WASHINGTON -- The Nationals displayed some glove magic on the field during their 5-1 victory over the Pirates on Friday night.
Take shortstop Danny Espinosa. In the fourth inning, Josh Harrison led off with a hard shot that Espinosa backhanded while on his knees. Espinosa was able to get up and throw out the fast Harrison at first base, which saved Stephen Strasburg's no-hit bid up to that point. Strasburg allowed the Pirates' first hit of the game an inning later.
"It was hit hard," Espinosa said. "It was going to give me an in-between hop. I tried to step back on it, so I could get myself in better position to get more of a long hop. I caught it. I knew I couldn't turn back to my left because I rotated so far. With Josh running -- he runs pretty well -- I had to get rid of the ball."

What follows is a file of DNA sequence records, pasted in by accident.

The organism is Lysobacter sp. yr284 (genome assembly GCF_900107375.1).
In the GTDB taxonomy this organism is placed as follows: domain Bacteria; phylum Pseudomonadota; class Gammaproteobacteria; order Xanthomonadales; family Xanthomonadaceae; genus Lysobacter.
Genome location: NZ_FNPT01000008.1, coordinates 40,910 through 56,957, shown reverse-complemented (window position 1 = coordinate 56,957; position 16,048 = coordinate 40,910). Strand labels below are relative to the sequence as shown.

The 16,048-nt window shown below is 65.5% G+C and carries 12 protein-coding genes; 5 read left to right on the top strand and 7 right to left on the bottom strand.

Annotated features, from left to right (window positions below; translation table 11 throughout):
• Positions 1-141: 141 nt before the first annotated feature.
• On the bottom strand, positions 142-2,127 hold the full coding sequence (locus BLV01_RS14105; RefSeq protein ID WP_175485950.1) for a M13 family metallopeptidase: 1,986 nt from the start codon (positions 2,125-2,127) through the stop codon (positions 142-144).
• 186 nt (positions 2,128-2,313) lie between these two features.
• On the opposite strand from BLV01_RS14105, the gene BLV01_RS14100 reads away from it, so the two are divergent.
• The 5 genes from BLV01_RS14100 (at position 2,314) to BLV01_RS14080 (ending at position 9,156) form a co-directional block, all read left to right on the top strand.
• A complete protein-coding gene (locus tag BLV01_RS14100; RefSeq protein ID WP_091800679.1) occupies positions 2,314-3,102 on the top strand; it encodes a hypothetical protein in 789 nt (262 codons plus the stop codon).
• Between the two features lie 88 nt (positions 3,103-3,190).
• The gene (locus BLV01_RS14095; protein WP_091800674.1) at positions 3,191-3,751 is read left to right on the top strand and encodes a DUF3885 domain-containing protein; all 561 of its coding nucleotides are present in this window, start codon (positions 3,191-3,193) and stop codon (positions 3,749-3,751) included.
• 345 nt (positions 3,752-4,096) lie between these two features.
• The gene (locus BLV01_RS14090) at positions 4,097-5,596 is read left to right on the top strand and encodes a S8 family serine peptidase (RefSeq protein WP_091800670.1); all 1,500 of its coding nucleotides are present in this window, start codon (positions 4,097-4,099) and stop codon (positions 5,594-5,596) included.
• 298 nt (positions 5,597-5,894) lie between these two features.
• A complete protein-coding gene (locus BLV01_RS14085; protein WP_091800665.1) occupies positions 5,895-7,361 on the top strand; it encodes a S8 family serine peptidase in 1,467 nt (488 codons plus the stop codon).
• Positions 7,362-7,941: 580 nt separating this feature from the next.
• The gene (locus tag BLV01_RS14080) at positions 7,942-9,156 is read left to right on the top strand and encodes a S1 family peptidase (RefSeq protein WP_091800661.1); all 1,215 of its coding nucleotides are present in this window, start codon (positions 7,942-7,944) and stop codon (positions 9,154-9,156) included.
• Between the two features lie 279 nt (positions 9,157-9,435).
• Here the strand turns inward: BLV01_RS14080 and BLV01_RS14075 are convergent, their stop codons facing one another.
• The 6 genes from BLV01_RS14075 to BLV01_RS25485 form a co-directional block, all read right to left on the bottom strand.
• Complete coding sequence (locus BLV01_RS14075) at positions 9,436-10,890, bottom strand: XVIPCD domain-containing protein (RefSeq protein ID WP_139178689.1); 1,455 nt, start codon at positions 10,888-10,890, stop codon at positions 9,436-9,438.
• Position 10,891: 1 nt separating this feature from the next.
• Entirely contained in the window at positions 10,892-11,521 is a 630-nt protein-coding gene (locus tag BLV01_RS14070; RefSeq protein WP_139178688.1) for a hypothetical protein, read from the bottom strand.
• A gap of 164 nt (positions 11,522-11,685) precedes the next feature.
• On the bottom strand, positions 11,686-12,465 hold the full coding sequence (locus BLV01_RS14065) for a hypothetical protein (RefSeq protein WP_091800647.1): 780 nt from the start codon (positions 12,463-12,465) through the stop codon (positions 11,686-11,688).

In the fifth, third baseman Anthony Rendon made up ground in a hurry. After Starling Marte singled to lead off the inning, Matt Joyce followed and hit a foul ball close to the stands near the left-field line. It looked like Rendon didn't have a play, but he caught up to the ball and made a nice over-the-shoulder catch.
"I really didn't think it would stay in play," Rendon said. "I just kept going after it. Then I knew I was close to the wall. I didn't want to run into the wall. I just threw my glove out and the ball went in."
It doesn't come as a surprise that the Nationals are making remarkable plays on defense. They are first in the Major Leagues in fielding percentage (.990). Last year, after a slow start, the Nationals were 15th in the league in defense.
Espinosa said the team takes pride in being the best defensive team in baseball. It also helps that the Nationals' pitchers throw strikes. They always keep the defenders on their toes, according to Espinosa.
"You are not sitting back on your heels going, 'Oh no, another 3-1 count,'" Espinosa said.
Bill Ladson has covered the Nationals/Expos for MLB.com since 2002 and writes an MLBlog, All Nats All the Time. He also can be found on Twitter @WashingNats. This story was not subject to the approval of Major League Baseball or its clubs.